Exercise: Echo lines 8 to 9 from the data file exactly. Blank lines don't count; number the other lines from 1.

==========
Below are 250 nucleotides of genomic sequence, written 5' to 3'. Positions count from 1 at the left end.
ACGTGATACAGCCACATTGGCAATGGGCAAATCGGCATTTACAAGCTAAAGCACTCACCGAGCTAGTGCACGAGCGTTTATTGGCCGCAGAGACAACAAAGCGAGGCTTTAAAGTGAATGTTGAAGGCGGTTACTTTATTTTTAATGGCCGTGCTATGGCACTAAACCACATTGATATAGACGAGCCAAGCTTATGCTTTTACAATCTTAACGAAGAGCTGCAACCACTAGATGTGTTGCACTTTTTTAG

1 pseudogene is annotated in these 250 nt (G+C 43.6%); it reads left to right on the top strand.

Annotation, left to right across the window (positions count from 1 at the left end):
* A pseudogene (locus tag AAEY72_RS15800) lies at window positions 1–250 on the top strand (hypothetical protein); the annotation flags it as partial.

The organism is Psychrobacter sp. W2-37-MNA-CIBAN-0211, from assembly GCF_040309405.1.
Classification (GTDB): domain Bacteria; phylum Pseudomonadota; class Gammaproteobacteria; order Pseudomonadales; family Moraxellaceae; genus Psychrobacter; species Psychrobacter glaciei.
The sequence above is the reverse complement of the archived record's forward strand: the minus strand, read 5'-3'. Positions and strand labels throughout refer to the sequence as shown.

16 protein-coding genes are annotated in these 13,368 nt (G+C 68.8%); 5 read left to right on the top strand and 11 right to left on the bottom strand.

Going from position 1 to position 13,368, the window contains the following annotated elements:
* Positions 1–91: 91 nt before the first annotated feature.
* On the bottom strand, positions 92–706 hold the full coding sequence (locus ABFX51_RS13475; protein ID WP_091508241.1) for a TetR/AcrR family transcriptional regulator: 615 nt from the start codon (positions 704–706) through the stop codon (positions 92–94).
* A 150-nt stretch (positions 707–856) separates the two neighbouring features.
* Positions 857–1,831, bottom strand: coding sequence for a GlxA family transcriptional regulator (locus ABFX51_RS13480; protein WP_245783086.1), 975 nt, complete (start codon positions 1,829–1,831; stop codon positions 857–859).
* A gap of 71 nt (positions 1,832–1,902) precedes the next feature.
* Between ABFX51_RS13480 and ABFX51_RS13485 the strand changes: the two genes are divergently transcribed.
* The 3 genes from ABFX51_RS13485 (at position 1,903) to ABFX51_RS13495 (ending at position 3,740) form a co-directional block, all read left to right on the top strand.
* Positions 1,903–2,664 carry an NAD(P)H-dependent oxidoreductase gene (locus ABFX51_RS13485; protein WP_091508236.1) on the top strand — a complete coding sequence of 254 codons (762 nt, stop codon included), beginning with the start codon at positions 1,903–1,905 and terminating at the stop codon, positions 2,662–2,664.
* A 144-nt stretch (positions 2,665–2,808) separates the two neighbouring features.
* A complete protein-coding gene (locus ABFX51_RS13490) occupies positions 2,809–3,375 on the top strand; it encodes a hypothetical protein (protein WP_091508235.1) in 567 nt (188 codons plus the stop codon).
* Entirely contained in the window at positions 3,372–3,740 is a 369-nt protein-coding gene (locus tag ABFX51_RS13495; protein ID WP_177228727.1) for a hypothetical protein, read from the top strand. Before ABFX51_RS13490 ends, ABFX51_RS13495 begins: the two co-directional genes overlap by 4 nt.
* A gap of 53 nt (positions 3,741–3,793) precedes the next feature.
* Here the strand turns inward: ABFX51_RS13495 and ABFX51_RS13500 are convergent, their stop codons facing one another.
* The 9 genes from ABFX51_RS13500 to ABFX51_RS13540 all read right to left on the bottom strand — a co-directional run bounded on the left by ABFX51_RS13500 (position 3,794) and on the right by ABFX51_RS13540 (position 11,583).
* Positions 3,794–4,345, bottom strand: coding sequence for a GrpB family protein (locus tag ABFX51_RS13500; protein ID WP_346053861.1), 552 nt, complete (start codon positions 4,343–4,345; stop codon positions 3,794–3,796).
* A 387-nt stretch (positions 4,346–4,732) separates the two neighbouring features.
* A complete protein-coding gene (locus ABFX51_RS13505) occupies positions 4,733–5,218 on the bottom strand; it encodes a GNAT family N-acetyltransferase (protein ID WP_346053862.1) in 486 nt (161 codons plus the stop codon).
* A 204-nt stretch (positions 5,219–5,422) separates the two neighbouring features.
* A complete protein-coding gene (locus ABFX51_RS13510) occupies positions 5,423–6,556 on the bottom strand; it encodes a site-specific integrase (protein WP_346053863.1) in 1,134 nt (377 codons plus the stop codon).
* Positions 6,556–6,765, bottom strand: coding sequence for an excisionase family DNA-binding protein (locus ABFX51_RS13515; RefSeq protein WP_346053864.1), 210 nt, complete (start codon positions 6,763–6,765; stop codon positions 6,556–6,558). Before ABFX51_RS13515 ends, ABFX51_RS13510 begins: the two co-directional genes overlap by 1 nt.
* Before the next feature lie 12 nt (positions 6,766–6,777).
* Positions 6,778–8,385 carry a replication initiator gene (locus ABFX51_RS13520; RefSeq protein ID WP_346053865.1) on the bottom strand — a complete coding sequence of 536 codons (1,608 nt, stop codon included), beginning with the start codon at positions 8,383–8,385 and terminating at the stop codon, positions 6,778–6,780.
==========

The sequence above is the reverse complement of the archived record's forward strand: the minus strand, read 5'-3'. Positions and strand labels throughout refer to the sequence as shown.

16 protein-coding genes are annotated in these 13,368 nt (G+C 68.8%); 5 read left to right on the top strand and 11 right to left on the bottom strand.